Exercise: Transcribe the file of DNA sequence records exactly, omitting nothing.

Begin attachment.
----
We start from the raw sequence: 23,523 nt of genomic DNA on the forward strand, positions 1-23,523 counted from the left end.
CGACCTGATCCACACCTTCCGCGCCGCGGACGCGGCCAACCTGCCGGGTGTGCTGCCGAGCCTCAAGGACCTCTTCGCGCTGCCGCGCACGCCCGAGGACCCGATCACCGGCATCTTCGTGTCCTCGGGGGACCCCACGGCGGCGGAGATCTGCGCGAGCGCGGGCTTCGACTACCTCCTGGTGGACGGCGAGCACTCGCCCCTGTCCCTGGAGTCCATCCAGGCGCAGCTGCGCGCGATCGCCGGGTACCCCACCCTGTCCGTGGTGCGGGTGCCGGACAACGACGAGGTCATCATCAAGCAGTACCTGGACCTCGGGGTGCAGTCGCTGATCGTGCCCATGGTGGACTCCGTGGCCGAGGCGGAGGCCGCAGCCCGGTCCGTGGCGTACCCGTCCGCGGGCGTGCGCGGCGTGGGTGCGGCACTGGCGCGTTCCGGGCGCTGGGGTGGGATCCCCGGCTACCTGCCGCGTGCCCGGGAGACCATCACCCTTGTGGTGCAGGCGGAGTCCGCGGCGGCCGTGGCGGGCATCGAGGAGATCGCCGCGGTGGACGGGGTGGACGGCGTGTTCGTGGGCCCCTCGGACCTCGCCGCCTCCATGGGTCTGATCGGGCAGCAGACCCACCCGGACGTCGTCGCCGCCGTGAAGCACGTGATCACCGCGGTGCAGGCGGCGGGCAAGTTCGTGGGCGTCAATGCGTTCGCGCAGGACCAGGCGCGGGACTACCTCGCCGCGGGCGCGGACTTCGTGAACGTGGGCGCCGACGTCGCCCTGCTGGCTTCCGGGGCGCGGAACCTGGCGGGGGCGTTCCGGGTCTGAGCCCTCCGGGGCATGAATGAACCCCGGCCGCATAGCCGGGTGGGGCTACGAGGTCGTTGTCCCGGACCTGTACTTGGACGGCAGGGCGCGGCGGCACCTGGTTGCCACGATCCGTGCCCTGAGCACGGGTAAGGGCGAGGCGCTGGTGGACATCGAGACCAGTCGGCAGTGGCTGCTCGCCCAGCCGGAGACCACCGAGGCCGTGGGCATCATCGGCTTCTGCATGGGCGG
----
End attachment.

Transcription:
We start from the raw sequence: 23,523 nt of genomic DNA on the forward strand, positions 1-23,523 counted from the left end.
CGACCTGATCCACACCTTCCGCGCCGCGGACGCGGCCAACCTGCCGGGTGTGCTGCCGAGCCTCAAGGACCTCTTCGCGCTGCCGCGCACGCCCGAGGACCCGATCACCGGCATCTTCGTGTCCTCGGGGGACCCCACGGCGGCGGAGATCTGCGCGAGCGCGGGCTTCGACTACCTCCTGGTGGACGGCGAGCACTCGCCCCTGTCCCTGGAGTCCATCCAGGCGCAGCTGCGCGCGATCGCCGGGTACCCCACCCTGTCCGTGGTGCGGGTGCCGGACAACGACGAGGTCATCATCAAGCAGTACCTGGACCTCGGGGTGCAGTCGCTGATCGTGCCCATGGTGGACTCCGTGGCCGAGGCGGAGGCCGCAGCCCGGTCCGTGGCGTACCCGTCCGCGGGCGTGCGCGGCGTGGGTGCGGCACTGGCGCGTTCCGGGCGCTGGGGTGGGATCCCCGGCTACCTGCCGCGTGCCCGGGAGACCATCACCCTTGTGGTGCAGGCGGAGTCCGCGGCGGCCGTGGCGGGCATCGAGGAGATCGCCGCGGTGGACGGGGTGGACGGCGTGTTCGTGGGCCCCTCGGACCTCGCCGCCTCCATGGGTCTGATCGGGCAGCAGACCCACCCGGACGTCGTCGCCGCCGTGAAGCACGTGATCACCGCGGTGCAGGCGGCGGGCAAGTTCGTGGGCGTCAATGCGTTCGCGCAGGACCAGGCGCGGGACTACCTCGCCGCGGGCGCGGACTTCGTGAACGTGGGCGCCGACGTCGCCCTGCTGGCTTCCGGGGCGCGGAACCTGGCGGGGGCGTTCCGGGTCTGAGCCCTCCGGGGCATGAATGAACCCCGGCCGCATAGCCGGGTGGGGCTACGAGGTCGTTGTCCCGGACCTGTACTTGGACGGCAGGGCGCGGCGGCACCTGGTTGCCACGATCCGTGCCCTGAGCACGGGTAAGGGCGAGGCGCTGGTGGACATCGAGACCAGTCGGCAGTGGCTGCTCGCCCAGCCGGAGACCACCGAGGCCGTGGGCATCATCGGCTTCTGCATGGGCGG